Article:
Date: Friday, September 22, 2023
Source: Aircargo News
Emerging reports suggest that the air cargo market may finally be showing signs of a slight improvement after a year and a half in the doldrums.
The latest market report from data provider WorldACD shows that air cargo demand last week increased by 4% on the previous seven days, which itself was stable compared with the end of August.
Meanwhile, the data firm said that rates increased slightly by 1% last week compared with a week earlier.
Prices have broken out of the bandwidth that WorldACD has been reporting since mid July – between $2.26 and $2.29 per kg – now reaching $2.31.
Freight forwarder Flexport also reported a pick-up in demand last week, particularly out of Asia.
“Overall market demand for airfreight capacity is on the increase — particularly from Asia to the US and Europe,” the forwarder said.
“Southeast Asian countries such as Thailand, Vietnam, Singapore and Malaysia are most impacted with surging demand levels due to consumer electronics and semiconductor production.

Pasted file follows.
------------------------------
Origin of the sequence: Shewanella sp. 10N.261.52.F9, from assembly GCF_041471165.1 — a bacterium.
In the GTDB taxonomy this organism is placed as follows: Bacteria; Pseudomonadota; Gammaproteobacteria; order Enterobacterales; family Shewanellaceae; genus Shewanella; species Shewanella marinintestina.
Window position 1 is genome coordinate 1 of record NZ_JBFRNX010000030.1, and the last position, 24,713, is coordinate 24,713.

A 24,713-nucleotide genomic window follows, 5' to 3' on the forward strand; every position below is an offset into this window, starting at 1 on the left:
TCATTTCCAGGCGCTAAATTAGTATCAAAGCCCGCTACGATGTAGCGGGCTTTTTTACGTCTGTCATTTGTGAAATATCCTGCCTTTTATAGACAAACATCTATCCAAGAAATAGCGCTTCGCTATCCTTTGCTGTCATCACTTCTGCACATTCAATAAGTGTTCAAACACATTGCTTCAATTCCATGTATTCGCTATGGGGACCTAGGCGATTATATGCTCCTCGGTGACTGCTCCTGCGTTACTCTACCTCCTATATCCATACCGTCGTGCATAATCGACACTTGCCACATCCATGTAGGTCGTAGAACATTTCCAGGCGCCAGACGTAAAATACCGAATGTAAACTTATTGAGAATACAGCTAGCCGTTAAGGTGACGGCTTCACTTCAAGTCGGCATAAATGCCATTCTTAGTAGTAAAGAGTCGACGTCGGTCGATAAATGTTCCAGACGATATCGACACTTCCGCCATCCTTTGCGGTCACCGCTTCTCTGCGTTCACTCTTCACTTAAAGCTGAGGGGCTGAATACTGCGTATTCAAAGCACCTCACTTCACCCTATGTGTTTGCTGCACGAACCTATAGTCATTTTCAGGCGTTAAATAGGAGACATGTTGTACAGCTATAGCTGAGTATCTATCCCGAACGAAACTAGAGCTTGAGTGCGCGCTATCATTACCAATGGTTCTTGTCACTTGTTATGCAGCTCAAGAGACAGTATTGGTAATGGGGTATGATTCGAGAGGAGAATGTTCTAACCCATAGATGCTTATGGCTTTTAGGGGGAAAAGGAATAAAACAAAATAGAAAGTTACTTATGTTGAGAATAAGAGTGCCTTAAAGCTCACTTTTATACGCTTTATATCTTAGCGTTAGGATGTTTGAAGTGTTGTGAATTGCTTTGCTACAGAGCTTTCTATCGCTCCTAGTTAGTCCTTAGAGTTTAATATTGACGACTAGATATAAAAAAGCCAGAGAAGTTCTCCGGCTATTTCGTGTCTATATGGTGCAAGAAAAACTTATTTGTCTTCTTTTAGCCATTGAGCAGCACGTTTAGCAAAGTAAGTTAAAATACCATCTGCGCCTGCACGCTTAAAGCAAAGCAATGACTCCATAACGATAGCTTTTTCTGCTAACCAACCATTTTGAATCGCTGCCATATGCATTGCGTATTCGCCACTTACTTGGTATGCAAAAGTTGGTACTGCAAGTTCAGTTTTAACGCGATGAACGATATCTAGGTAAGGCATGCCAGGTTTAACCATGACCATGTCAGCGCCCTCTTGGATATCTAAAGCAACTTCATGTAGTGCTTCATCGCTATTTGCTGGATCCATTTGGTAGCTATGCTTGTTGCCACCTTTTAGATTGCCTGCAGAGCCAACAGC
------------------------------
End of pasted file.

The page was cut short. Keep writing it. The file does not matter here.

“At the same time, China and Hong Kong are experiencing rising demand levels due to e-commerce activity and New Product Introduction.
“Because all of this volume routes through 3 primary export gateways in Asia—HKG, PVG, and TPE—capacity is impacted resulting in extended transit times and rising rate levels.”
There has been much debate in recent weeks as to what sort of peak season the air cargo industry can expect.
Many have been predicting demand to be flat across the final part of the year, while others hold out hope for a slight pick up in demand.
Xeneta chief airfreight officer Niall van de Wouw recently said of the market: “We are picking up signals that it could take another few quarters before we see more demand on a global level.
“August was very quiet, like July, and we see no meaningful signals from a qualitative or quantitative point of view of any kind of peak arising this year.
“There might be some early peak season charter requests floating around but they are backed up by very little demand.
“The (low) rates and the limited timeframe that the requestors are looking for signal that they are not too concerned at the moment about getting the required capacity when they actually need it.
“The market seems to have levelled out, but still holds a lot of uncertainty, and not just for airfreight.